I had to dig through boxes in our crawl space to find our gravy dish because this is how I do things. The kids were “helping” me make Thanksgiving dinner, covering the table with all the tacky everything I try to hide behind the dishes that match. As they uncovered penguin salt and pepper shakers (Mom the penguins are dressed in snowsuits!) I remembered the gravy dish and how long it had been since I’d seen it last.
We have a habit of moving too often which has led to my habit of only unpacking what we need on a daily basis and I guess I’m not a routine gravy-maker. So in between checking the turkey and making gluten free rolls that were later turned down by even the dog, I found myself searching boxes for our gravy dish. I climbed through our storage area determined to avoid the pull of teeny baby clothes and the fragile stuff that breaks as soon as I look at it.
Several boxes in I found the one I was looking for and unwrapped the gravy dish only to see it tucked in next to a vase from Hadley’s memorial service. The vase had a beautiful saying etched down the front and was full of flowers and waiting for us at the funeral home. I’ve always kept it on high shelves or tall cabinets because it’s breakable and too powerful a memory to walk past every day.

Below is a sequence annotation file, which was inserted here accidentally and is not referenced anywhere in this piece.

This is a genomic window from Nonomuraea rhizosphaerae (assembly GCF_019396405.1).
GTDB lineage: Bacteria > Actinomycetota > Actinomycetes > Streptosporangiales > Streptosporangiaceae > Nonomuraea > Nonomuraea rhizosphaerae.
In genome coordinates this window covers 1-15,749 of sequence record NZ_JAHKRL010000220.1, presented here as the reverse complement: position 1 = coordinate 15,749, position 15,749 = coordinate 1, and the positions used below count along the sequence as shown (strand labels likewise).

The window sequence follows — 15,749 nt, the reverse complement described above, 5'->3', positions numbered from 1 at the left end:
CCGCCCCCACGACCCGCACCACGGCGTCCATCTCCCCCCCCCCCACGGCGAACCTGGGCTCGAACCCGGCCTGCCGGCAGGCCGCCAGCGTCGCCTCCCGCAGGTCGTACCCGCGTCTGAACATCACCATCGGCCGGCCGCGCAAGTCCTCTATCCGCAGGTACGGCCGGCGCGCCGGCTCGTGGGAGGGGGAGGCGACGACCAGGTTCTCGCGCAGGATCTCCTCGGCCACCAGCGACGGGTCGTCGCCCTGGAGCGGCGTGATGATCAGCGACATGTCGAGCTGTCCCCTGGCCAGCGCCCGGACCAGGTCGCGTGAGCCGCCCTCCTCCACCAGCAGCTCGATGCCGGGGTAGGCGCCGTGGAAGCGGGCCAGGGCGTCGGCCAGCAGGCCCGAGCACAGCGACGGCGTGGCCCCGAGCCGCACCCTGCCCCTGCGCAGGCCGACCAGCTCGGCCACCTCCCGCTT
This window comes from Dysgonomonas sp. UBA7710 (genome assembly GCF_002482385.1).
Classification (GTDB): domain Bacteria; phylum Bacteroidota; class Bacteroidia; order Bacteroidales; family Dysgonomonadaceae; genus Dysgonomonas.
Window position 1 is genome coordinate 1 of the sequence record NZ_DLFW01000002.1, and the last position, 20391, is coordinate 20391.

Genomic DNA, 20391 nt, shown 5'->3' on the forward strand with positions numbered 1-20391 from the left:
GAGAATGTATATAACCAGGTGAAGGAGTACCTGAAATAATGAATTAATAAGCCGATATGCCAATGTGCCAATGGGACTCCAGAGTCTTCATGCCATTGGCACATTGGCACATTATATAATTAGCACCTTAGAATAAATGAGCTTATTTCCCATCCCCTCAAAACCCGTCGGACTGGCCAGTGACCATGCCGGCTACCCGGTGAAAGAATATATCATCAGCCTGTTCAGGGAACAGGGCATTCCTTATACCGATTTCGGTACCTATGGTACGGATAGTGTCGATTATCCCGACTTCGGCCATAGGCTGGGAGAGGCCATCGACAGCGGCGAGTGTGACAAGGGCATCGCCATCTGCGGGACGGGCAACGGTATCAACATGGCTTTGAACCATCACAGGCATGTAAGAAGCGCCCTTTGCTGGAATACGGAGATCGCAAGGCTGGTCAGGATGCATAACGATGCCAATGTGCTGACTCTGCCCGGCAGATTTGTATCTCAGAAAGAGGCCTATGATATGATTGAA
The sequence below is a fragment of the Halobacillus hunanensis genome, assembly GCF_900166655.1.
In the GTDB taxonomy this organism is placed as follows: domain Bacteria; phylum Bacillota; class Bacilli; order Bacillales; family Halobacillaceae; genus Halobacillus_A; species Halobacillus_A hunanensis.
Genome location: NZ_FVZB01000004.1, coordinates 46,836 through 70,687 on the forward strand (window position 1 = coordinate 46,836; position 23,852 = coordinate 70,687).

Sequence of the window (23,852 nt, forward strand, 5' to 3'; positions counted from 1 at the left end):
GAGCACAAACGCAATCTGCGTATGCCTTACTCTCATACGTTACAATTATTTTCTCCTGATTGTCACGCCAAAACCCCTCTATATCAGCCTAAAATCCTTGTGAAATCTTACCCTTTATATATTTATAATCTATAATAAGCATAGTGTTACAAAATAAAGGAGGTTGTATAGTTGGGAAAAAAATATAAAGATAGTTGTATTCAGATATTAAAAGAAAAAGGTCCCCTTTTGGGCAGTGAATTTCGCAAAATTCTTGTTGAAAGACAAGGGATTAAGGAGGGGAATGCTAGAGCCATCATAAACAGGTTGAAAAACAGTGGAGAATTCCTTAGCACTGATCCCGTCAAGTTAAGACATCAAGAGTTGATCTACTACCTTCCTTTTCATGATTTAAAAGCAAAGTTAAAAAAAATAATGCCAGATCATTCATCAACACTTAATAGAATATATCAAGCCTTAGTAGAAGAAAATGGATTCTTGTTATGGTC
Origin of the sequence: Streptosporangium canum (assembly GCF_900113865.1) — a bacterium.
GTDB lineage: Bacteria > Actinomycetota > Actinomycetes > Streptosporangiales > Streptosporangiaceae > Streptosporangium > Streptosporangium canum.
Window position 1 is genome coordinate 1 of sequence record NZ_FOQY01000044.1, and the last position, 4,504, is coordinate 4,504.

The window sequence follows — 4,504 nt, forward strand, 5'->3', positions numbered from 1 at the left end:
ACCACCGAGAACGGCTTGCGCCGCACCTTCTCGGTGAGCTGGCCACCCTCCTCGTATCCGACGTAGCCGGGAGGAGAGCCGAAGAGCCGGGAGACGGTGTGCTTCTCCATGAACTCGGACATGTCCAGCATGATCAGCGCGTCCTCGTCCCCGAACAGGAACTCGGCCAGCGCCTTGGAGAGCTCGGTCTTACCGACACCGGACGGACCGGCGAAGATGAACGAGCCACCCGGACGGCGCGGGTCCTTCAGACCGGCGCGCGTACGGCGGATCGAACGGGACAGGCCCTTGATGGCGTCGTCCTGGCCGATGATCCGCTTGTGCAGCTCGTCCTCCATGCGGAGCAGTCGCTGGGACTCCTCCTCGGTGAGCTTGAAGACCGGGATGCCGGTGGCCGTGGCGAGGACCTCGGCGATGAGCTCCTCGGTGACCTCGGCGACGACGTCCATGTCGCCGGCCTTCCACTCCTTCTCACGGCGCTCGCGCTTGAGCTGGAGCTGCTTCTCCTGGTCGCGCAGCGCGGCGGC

When I found it the iTunes playlist I was cooking dinner to screeched to a halt because I was doing really good until then. It was a holiday. I hadn’t had a wistfully sad moment yet and had already given myself an imaginary pat on the back for how well things were going. There was even kitchen dancing. I was doing THAT good. But then the vase and the memories and the reminder of all that doesn’t need reminded.
I’ve been doing this for eight years and this is how it always, always works. The length of time I can smile or kitchen-dance has slowly increased but the funeral vase, the Something that hits you when you weren’t expecting it, never changes. You can wrap your grief in soft tissue and worn towels and pack it away with the most fragile items but it’s always there and you will open it again and again.
I used to get so mad at the vases and the pop-up reminders hiding in the world, waiting to jump out at me and shock my day into something it wasn’t but the anger has softened over time. The blunt questions and the forgotten baby clothes and the identical girls that cross my path when I least expect them are gentle reminders of an injured heart. I expect they will always be waiting for me, ready to shrink eight years down to yesterday.
We are so many years past the time when Hadley was here. When she was a solid tiny being in the nook of my arm, real and alive yet already struggling. And the reminders of her now, the ones that tear at the space in our lives, are welcome reminders of that little baby who once was. The one who changed us forever and didn’t grow old enough to criticize her momma for packing the gravy bowl in a box of items too fragile for her heart.
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